A new trend is emerging; The Gentle Caesarean Birth. The idea is that a birth by caesarean can be calm, peaceful and that following the birth is similar to the experience a mother and baby would have following a vaginal delivery
Birth by caesarean is sometimes the only option. There are a multitude of reasons for this including a medical condition of the mother or the baby, the position of the baby (transverse) or the position of the placenta (placenta previa). Other situations when a caesarean birth occurs include the mother choosing an caesarean birth, difficulties during the birth or hospital policies.
As a Gentlebirth instructor I always recommend that couples discuss together what they would like to happen if a caesarean birth becomes necessary. A caesarean birth is so much more than an operation, it is the birth of a baby & it should be a joyous occasion and a positive & special experience for the mother, the baby and the birthing partner.
Things to consider for your caesarean birth:
- Anaesthetic: you can make an appointment to discuss the anaesthetic options available
- Sometimes mothers are offered drugs to help them relax during the birth but this would result in you not being ‘fully present’ if you think you need extra help relaxing you could listen to the tracks developed by Gentlebirth that are specific to caesarean birth
- Date of birth: NICE guidelines recommends that elective caesarean births should be carried out after 39weeks, babies born by caesarean after 39 weeks are less likely to have breathing difficulties.
- If your baby has to go to special care, do you want your partner to stay with you or go to special care with the baby.
- Are you considering vaginal swabbing?
- If having a planned caesarean birth ask your care provider about having IV syntocinon to encourage your own oxytocin release, without this your body doesn’t realise the baby has been born, even with skin to skin and immediate breastfeeding
- Chewing gum following your caesarean birth can help with bowel function
- Listening to a relaxing audio (such as tracks on the Gentlebirth app) for 15 minutes before the surgery begins have less complications and require less analgesia.
Tracy Donegan, midwife and founder of the Gentlebirth programme has repeatedly said ‘if you don’t ask for the birth you want, you will get the birth you are given’. This is especially true of caesarean birth, it’s an operation that is carried out several times daily and done in a very routine way for those performing it but for you it’s a huge deal, it’s the birth of your little baby, the one you have been dreaming of, the one you are excited (and perhaps a little nervous) of meeting. And the good news is, just like any other birth, you have options, you have decisions to make, you have control over what is going to happen, you can make your caesarean birth special …you just need to ask. The best way of asking (and getting) what you want for the birth of you baby, regardless of the way you give birth is by written birth preferences.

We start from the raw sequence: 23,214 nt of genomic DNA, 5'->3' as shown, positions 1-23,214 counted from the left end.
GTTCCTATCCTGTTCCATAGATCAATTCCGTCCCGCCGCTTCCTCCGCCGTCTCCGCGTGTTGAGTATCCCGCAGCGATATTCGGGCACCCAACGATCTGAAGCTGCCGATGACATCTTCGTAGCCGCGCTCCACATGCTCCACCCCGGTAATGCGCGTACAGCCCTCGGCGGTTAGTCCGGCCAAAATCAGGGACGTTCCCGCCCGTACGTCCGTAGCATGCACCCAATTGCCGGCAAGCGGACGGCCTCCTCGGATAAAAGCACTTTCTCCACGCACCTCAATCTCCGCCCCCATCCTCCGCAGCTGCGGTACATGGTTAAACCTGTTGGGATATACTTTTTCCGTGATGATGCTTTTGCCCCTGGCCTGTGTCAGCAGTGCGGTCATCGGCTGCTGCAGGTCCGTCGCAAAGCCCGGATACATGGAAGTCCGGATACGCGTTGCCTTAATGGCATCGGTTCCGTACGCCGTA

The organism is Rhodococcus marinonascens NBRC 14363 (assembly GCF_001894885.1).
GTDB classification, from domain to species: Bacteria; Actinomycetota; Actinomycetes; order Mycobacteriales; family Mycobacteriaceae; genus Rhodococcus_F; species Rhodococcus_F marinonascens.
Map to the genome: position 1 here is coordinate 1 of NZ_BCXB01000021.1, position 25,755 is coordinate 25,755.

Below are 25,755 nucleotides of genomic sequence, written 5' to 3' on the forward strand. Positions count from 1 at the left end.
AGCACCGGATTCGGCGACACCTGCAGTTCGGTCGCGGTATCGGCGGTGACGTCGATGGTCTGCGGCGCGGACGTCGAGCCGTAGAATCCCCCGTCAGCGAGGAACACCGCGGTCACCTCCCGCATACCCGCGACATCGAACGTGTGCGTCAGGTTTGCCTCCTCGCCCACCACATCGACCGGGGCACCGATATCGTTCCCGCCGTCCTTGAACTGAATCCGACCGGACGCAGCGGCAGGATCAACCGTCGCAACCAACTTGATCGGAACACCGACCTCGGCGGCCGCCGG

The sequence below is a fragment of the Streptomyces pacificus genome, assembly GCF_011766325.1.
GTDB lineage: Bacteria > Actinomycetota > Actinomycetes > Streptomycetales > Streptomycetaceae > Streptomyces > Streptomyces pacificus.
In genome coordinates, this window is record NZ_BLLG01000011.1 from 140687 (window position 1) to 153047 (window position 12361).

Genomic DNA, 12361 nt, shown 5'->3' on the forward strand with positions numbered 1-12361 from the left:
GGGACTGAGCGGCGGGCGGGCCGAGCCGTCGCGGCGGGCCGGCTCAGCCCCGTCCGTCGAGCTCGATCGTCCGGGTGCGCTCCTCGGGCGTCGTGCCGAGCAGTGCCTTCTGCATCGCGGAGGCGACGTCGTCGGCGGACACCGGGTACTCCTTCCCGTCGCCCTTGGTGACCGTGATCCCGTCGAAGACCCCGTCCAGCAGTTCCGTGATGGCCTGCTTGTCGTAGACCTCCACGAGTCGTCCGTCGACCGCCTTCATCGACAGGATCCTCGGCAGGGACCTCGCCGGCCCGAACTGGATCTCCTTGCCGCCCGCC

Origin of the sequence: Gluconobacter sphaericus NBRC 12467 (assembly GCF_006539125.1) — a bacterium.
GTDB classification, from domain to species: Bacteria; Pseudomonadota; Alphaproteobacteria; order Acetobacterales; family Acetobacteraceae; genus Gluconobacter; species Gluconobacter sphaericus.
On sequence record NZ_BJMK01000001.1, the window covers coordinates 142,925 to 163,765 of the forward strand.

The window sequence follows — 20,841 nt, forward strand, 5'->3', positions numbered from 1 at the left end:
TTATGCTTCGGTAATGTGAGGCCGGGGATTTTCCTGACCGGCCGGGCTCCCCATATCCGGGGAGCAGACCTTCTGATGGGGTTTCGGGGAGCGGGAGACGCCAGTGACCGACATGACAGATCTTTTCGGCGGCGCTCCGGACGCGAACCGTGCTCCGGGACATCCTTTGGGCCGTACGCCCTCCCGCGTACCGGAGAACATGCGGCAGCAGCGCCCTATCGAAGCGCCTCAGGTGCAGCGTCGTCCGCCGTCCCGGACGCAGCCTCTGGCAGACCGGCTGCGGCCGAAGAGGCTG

Birth preferences are extremely personal to each individual, and my list below is by no means exhaustive and I also do not mean to suggest that you need to include everything below to have a gentle, positive experience of caesarean birth. I have written these preferences to help you to start to think about what you might like for the birth of your baby, if in the event that your baby’s birth is via caesarean
- I would like the cannula to be placed in my non dominant hand
- If I have a finger pulse monitor please also place this on a finger on my non dominant hand
- Can the blood pressure cuff be removed to my leg after the operation
- Please place heart monitors on my back so as to leave my chest free for skin to skin
- I would like theatre to be as free from unnecessary conversation as possible, especially as our baby is born
- I would like to play my own music in theatre
- My partner is to remain with me where possible
- Please do not birth my baby until my birth partner is at my side
- I would like the screen lowered so that I can see my baby being born
- Please do not announce the gender of my baby
- I would like my baby to have delayed cord clamping
- Please deliver my baby onto my chest as soon as he is born for skin to skin
- Please delay any checks that are not immediately necessary (i.e. weighing the baby) until after the first breastfeed/bottle feed.
- I would like the vernix to be left on my baby’s skin
- If it is necessary to do some immediate checks please where necessary check by baby over whilst we are enjoying skin to skin
- If I cannot have skin to skin for any reason I would like my birth partner to have skin to skin with our baby
- I would like my birth partner to take a video and or photographs during the birth and immediately afterwards
- I would very much like to have my baby in recovery with me so that we can continue skin to skin and establish feeding.
- If for some reason I am separated from my baby, please do not give my baby formula or a soother without seeking my prior consent or the consent of my birth partner
Claire Haugh, Kildare had her first baby by emergency caesarean and due to this decided in consultation with her consultant to have elective caesarean births when pregnant with her second and third babies. When talking to me about her experience of elective caesarean birth she said ‘I had a voice’ in regards to how the birth went and ‘it was a healing experience for me’ she added ‘ it was the little things that made all the difference; immediate skin to skin and being able to have and feed my baby in recovery’.